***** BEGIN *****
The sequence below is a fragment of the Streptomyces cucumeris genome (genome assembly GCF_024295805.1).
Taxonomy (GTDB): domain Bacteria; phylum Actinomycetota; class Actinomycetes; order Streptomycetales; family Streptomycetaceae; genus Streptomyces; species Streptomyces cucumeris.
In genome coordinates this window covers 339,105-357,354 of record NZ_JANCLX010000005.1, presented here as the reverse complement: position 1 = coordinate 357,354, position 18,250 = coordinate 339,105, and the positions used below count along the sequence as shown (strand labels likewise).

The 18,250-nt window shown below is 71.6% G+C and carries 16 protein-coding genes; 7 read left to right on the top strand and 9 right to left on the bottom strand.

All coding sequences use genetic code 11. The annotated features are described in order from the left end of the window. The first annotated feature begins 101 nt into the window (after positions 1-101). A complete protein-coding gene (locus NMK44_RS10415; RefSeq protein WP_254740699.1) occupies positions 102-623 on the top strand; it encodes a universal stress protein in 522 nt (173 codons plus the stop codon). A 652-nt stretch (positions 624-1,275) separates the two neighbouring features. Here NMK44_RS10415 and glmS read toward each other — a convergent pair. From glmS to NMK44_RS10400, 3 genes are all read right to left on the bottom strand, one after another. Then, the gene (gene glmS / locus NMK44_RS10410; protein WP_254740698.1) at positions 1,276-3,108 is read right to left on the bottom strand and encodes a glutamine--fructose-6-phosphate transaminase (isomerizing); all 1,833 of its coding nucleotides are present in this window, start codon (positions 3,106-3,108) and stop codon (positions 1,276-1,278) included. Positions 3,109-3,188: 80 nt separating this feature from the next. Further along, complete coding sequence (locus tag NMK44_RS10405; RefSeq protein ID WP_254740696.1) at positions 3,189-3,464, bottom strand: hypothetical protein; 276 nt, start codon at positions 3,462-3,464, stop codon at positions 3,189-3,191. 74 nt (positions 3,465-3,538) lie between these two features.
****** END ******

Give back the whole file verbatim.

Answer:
The sequence below is a fragment of the Streptomyces cucumeris genome (genome assembly GCF_024295805.1).
Taxonomy (GTDB): domain Bacteria; phylum Actinomycetota; class Actinomycetes; order Streptomycetales; family Streptomycetaceae; genus Streptomyces; species Streptomyces cucumeris.
In genome coordinates this window covers 339,105-357,354 of record NZ_JANCLX010000005.1, presented here as the reverse complement: position 1 = coordinate 357,354, position 18,250 = coordinate 339,105, and the positions used below count along the sequence as shown (strand labels likewise).

The 18,250-nt window shown below is 71.6% G+C and carries 16 protein-coding genes; 7 read left to right on the top strand and 9 right to left on the bottom strand.

All coding sequences use genetic code 11. The annotated features are described in order from the left end of the window. The first annotated feature begins 101 nt into the window (after positions 1-101). A complete protein-coding gene (locus NMK44_RS10415; RefSeq protein WP_254740699.1) occupies positions 102-623 on the top strand; it encodes a universal stress protein in 522 nt (173 codons plus the stop codon). A 652-nt stretch (positions 624-1,275) separates the two neighbouring features. Here NMK44_RS10415 and glmS read toward each other — a convergent pair. From glmS to NMK44_RS10400, 3 genes are all read right to left on the bottom strand, one after another. Then, the gene (gene glmS / locus NMK44_RS10410; protein WP_254740698.1) at positions 1,276-3,108 is read right to left on the bottom strand and encodes a glutamine--fructose-6-phosphate transaminase (isomerizing); all 1,833 of its coding nucleotides are present in this window, start codon (positions 3,106-3,108) and stop codon (positions 1,276-1,278) included. Positions 3,109-3,188: 80 nt separating this feature from the next. Further along, complete coding sequence (locus tag NMK44_RS10405; RefSeq protein ID WP_254740696.1) at positions 3,189-3,464, bottom strand: hypothetical protein; 276 nt, start codon at positions 3,462-3,464, stop codon at positions 3,189-3,191. 74 nt (positions 3,465-3,538) lie between these two features.